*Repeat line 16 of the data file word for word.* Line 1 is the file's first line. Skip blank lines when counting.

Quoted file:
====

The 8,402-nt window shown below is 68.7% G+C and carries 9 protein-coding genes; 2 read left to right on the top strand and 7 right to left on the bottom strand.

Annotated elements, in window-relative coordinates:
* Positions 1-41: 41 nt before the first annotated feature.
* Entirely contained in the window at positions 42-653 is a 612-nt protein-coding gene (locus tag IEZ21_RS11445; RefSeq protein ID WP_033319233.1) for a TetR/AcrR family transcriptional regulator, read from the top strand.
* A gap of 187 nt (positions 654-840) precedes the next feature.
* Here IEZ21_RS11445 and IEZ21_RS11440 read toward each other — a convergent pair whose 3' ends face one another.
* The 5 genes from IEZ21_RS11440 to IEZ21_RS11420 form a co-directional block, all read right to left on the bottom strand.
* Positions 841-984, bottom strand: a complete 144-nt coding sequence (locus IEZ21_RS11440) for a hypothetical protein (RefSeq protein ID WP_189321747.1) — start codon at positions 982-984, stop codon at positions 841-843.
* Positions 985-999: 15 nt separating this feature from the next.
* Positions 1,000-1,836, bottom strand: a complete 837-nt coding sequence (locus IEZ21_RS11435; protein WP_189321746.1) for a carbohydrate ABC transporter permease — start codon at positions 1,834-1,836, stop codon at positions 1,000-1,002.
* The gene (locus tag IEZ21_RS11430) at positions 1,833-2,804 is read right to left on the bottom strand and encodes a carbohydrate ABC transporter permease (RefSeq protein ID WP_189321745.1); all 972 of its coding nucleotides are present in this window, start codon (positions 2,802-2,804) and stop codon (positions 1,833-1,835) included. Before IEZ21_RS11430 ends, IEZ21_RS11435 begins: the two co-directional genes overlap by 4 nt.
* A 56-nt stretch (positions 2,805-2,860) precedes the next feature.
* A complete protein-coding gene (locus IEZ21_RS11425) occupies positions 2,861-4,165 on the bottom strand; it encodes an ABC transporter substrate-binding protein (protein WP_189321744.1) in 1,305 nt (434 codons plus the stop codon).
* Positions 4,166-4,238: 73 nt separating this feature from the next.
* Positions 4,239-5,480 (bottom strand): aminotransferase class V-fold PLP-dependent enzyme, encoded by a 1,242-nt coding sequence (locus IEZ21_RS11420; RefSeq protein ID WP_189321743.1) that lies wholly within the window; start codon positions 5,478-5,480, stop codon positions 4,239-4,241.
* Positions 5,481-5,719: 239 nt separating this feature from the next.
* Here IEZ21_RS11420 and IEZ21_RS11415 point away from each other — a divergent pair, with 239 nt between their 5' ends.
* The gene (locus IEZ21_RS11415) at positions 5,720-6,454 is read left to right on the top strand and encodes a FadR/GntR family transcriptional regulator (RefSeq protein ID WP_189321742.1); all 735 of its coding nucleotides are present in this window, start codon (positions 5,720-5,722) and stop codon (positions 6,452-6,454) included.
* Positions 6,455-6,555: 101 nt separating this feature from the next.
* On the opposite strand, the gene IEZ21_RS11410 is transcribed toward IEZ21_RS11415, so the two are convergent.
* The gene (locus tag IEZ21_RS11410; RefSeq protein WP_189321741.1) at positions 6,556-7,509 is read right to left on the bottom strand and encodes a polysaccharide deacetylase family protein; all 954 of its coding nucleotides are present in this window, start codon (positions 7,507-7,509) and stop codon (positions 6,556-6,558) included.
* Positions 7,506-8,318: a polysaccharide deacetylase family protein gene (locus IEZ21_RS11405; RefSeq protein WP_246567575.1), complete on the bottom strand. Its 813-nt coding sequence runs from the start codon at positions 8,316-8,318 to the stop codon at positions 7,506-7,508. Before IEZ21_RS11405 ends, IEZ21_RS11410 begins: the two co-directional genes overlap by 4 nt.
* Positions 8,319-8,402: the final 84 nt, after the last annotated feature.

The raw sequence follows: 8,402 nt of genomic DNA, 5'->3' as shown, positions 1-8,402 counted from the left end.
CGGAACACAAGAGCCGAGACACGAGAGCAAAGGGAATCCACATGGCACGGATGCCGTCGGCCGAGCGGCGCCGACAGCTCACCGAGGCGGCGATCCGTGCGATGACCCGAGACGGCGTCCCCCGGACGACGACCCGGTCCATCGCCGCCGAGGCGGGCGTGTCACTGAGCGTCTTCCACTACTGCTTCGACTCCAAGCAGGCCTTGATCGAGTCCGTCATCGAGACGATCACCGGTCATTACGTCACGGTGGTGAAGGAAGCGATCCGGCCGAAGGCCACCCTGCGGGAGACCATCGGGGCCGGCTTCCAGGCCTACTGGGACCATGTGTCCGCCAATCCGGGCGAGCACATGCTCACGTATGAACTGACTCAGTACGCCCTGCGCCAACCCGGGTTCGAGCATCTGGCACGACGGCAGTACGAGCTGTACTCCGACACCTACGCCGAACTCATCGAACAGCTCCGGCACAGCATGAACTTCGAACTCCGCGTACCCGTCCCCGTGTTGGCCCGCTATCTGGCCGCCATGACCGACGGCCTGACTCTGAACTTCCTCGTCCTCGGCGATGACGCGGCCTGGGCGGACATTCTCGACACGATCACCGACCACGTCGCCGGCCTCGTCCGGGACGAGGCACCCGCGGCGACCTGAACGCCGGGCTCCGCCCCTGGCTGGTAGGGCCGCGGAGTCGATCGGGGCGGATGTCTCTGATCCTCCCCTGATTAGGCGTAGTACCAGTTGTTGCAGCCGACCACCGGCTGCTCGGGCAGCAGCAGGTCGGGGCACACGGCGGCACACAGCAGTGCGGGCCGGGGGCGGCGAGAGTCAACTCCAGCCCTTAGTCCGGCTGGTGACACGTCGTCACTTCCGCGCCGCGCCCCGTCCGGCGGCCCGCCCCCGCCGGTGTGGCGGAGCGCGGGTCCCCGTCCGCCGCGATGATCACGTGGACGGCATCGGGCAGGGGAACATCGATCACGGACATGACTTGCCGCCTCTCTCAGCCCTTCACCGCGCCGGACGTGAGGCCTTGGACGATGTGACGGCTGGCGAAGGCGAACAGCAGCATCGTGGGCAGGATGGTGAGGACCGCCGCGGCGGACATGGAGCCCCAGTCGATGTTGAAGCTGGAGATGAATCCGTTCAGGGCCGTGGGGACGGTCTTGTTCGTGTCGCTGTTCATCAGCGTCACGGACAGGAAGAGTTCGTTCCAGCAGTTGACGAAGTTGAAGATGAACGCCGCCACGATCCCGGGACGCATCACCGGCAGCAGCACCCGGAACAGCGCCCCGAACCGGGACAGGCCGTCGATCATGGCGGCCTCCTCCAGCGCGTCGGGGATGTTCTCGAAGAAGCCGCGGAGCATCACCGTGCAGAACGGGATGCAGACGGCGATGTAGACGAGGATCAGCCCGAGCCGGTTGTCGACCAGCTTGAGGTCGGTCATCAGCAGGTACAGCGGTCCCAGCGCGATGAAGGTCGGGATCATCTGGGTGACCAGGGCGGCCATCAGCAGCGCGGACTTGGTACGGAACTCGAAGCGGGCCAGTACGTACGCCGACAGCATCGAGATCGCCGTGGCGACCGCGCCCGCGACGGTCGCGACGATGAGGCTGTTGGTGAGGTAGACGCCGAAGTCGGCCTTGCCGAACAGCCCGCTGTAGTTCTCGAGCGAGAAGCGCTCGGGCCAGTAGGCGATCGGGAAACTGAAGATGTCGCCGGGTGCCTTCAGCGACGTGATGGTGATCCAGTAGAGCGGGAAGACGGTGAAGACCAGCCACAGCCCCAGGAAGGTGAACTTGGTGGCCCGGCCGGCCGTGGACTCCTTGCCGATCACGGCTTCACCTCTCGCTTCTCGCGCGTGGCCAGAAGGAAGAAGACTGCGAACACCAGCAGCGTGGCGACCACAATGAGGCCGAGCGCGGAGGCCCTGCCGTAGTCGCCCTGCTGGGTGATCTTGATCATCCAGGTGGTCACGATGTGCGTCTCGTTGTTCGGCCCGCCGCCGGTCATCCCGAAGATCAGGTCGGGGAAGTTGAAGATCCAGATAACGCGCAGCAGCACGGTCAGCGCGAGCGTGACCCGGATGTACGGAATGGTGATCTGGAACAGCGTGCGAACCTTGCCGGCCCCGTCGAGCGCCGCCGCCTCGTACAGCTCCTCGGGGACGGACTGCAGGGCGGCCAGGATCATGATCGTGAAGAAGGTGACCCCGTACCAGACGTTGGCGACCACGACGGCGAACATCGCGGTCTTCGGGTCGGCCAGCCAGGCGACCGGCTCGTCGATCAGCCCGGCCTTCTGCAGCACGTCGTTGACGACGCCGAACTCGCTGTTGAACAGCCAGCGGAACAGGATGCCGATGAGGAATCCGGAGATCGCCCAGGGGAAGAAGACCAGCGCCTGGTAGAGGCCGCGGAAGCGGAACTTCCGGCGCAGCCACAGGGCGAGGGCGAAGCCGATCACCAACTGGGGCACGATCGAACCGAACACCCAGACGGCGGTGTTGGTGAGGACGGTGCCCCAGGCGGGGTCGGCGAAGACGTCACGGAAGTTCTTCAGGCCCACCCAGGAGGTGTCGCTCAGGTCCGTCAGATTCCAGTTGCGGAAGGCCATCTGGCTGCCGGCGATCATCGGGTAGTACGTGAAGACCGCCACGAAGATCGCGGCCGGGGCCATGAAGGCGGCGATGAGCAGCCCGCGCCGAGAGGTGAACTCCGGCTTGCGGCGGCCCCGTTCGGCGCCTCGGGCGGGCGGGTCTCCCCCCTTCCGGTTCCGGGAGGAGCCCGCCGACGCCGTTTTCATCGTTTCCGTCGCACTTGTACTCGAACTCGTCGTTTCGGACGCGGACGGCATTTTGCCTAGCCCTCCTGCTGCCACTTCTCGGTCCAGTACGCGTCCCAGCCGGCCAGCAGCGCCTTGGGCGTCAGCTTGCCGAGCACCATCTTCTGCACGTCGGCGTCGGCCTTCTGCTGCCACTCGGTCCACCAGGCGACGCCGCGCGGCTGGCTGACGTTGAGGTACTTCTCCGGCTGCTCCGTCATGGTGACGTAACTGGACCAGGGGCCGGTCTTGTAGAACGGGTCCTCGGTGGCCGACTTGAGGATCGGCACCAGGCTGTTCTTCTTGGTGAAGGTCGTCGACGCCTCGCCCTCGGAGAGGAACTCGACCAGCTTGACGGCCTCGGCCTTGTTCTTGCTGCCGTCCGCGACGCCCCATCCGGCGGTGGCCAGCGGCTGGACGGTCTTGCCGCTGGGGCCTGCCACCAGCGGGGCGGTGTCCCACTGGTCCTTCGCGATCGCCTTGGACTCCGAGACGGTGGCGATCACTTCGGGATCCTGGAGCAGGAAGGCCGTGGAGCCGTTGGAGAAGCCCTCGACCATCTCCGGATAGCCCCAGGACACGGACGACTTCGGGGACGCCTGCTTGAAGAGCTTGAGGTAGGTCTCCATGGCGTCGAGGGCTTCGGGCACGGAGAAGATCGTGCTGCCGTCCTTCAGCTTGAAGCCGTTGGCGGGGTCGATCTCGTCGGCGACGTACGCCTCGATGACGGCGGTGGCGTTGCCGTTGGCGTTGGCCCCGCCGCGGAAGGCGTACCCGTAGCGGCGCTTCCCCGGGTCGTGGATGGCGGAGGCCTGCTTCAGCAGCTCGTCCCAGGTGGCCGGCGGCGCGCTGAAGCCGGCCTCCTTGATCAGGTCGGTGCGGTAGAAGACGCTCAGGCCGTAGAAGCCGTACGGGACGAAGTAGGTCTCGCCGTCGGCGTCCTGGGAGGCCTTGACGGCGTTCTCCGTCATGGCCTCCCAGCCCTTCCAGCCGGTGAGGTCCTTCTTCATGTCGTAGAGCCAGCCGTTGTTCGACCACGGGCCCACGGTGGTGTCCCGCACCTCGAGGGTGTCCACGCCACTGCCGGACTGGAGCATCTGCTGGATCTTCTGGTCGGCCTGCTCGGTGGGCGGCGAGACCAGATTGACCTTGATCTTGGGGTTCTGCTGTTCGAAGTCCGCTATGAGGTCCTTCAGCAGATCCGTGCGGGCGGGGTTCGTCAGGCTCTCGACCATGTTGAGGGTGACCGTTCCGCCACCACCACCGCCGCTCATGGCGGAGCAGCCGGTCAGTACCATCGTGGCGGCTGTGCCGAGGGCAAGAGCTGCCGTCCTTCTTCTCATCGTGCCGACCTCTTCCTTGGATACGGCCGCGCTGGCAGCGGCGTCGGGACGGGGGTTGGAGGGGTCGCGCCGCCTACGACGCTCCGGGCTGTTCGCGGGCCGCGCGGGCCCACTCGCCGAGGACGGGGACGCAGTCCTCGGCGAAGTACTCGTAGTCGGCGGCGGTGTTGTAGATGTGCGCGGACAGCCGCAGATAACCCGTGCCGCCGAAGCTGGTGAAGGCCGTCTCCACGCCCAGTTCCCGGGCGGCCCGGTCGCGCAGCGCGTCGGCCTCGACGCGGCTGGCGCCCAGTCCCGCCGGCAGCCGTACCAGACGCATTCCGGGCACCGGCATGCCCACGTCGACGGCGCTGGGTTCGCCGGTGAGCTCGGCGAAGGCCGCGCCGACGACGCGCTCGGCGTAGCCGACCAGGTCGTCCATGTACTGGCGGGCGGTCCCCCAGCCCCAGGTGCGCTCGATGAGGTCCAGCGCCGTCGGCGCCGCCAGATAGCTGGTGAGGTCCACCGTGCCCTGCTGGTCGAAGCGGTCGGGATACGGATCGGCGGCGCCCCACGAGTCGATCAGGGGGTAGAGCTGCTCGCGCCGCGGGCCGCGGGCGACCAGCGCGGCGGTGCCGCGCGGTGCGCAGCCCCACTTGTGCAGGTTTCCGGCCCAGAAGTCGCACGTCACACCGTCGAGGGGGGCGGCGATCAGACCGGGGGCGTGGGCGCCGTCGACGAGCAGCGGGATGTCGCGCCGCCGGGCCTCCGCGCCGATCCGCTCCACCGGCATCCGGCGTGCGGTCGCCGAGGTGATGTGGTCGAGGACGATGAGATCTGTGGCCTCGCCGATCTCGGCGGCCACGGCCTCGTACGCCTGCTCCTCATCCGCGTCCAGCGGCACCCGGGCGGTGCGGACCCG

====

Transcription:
* Positions 5,481-5,719: 239 nt separating this feature from the next.